Sochi, Russia • Everybody is wondering what is wrong with U.S. Speedskating, with its heralded athletes having been shut out halfway through the competition at the Sochi Olympics.
Is it the ice?
Is it the training?
Is it the fancy new suits?
Maybe it’s a little bit of everything, combined simply with better — much better — performances by other teams. After all, the top Americans have taken good chunks of time off their performances at the only previous major competition held at Adler Arena, suggesting they have trained well and indeed are in peak condition, only to be beaten still by some pretty monstrous margins.
West Jordan’s Heather Richardson, for example, skated the 1,000 meters here in 1 minute, 15.23 seconds — a whopping 0.87 seconds faster than when she raced the same distance at the World Single Distance Championships last March, another top competition for which the athletes were trying to peak.
But her time in the Olympic race was good for only seventh, an incredible 1.21 seconds behind winner Zhang Hong of China, who was seventh at worlds but 2.46 seconds faster in the Olympics. That margin for Richardson was nearly twice the size by which she lost at worlds last year, although perhaps it’s instructive to know she finished only sixth that time.
Shani Davis provides another interesting example.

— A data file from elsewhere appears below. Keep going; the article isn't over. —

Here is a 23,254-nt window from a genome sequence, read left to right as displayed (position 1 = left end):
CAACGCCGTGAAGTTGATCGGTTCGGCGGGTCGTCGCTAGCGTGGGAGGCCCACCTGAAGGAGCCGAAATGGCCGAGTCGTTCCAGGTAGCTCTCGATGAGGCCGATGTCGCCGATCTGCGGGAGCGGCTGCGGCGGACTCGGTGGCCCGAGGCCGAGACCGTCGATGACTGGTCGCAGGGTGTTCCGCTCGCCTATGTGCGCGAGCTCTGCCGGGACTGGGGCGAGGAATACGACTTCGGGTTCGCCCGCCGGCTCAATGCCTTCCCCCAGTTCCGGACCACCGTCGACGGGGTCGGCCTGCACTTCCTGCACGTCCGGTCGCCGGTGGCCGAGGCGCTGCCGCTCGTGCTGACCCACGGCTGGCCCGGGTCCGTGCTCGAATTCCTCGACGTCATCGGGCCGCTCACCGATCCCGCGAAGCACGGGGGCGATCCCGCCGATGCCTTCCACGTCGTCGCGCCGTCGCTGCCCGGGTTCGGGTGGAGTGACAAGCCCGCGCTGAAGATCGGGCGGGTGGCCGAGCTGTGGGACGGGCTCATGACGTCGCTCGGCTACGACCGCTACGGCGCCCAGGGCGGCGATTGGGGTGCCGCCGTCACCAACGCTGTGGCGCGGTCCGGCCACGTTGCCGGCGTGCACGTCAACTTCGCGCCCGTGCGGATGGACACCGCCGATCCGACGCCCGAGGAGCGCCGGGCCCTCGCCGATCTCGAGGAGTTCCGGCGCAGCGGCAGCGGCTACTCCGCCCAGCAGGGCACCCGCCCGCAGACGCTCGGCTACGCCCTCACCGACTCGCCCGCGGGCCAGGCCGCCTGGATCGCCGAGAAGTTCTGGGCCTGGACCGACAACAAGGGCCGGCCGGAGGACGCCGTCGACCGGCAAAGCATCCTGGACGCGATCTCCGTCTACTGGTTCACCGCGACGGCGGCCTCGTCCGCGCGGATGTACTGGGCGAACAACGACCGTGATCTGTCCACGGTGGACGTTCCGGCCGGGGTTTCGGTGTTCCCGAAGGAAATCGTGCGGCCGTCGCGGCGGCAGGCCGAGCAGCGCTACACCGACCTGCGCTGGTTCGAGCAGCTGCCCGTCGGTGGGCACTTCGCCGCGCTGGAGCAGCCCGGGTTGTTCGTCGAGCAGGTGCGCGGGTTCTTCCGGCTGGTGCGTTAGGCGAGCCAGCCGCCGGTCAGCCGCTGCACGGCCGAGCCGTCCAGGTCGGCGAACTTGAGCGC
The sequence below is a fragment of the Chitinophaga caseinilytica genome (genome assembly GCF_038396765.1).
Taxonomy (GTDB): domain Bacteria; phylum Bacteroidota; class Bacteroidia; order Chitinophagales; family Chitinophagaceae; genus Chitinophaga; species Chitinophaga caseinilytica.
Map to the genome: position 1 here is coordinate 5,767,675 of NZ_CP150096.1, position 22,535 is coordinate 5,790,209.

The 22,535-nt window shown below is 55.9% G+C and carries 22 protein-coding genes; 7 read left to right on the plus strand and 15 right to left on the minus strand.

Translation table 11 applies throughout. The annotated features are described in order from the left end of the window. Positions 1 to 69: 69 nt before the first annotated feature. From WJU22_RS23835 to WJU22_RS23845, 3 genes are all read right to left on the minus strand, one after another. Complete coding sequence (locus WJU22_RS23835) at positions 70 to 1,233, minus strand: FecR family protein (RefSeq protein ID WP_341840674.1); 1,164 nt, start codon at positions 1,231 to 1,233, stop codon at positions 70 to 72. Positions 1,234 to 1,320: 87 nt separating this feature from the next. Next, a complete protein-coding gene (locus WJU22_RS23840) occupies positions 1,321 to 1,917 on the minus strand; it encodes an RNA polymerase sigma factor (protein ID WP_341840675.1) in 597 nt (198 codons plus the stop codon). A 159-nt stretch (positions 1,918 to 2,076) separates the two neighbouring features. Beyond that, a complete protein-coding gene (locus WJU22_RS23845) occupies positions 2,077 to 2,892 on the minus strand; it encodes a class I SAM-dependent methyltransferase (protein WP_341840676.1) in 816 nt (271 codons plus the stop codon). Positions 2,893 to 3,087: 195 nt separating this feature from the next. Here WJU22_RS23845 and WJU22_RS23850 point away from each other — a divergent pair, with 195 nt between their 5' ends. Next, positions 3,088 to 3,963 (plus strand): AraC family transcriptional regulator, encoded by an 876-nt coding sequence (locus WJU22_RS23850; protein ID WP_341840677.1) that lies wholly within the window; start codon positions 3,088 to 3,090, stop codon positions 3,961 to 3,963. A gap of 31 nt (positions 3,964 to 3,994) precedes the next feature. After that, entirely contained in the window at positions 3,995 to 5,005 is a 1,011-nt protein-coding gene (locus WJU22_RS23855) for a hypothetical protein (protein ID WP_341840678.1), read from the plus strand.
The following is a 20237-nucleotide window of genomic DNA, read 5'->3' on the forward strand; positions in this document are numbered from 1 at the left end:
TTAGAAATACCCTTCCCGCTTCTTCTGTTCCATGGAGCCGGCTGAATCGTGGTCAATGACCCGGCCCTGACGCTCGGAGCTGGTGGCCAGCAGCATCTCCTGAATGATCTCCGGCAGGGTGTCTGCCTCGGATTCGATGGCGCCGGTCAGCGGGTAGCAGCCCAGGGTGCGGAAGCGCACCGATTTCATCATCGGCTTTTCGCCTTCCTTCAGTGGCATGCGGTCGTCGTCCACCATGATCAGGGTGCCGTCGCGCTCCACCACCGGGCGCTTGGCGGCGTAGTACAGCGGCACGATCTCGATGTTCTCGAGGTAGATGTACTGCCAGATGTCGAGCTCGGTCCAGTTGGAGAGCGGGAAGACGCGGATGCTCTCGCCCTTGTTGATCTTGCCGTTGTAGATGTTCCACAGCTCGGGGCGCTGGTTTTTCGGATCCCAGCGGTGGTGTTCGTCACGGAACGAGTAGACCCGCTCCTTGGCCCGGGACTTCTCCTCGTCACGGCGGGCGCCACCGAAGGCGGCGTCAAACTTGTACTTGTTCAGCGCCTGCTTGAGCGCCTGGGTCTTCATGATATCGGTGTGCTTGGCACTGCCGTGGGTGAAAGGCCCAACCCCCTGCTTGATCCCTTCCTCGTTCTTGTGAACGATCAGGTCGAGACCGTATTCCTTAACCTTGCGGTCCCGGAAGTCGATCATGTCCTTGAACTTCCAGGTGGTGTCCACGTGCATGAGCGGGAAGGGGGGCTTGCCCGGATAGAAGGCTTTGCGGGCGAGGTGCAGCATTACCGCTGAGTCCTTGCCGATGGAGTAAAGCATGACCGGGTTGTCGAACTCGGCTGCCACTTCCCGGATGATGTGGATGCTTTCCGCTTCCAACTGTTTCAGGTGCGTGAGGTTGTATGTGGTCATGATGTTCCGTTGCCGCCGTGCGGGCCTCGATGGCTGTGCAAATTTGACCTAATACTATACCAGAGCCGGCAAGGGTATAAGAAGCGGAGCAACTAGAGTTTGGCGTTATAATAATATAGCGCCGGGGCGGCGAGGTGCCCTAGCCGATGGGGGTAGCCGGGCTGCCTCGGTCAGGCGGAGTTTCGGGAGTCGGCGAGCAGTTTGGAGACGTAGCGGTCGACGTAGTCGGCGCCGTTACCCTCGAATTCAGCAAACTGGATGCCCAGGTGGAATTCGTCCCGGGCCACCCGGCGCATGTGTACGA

Davis, the two-time Olympic champion and world-record holder, raced the 1,000 — his signature distance — in 1:09.12, or 0.18 seconds faster than at worlds last year. That’s a significant margin in speedskating that normally would be cause for some celebration, though Davis said he felt as if he just couldn’t get going through the middle of the race.
But while Davis was third at worlds just 0.16 seconds behind the winner, he was eighth in his Olympic race, 0.73 seconds behind winner Stefan Groothuis of the Netherlands. Same with world-record holder Brittany Bowe of Salt Lake City, who was third in the 1,000 at worlds by 0.44 seconds in 1:15.87 and finished her Olympic race in 1:15.47 — 0.40 seconds better but a colossal 1.45 seconds behind the winner.
That’s way too much time to blame on just a suit.
Groothis was 1.44 seconds faster in the Olympics than at world championships, where he finished eighth. In fact, the top three finishers in the men’s 1,000 at worlds last year finished far off the podium in the Olympics, with Kazakhstan’s Denis Kuzin going from first to eighth, Korea’s Mo Tae-Bum going from second to 12th and Davis going from third to eighth.
Skaters from the Netherlands have dominated the Olympic program so far, winning 12 of 18 available medals. But some of them did not compete at worlds last year, perhaps helping skew expectations for the Americans. Michel Mulder, Koen Verweij, Margot Boer, and Lotta Van Beek — all in the top six of their respective 1,000 races — were not in Sochi for worlds last year.
— Michael C. Lewis
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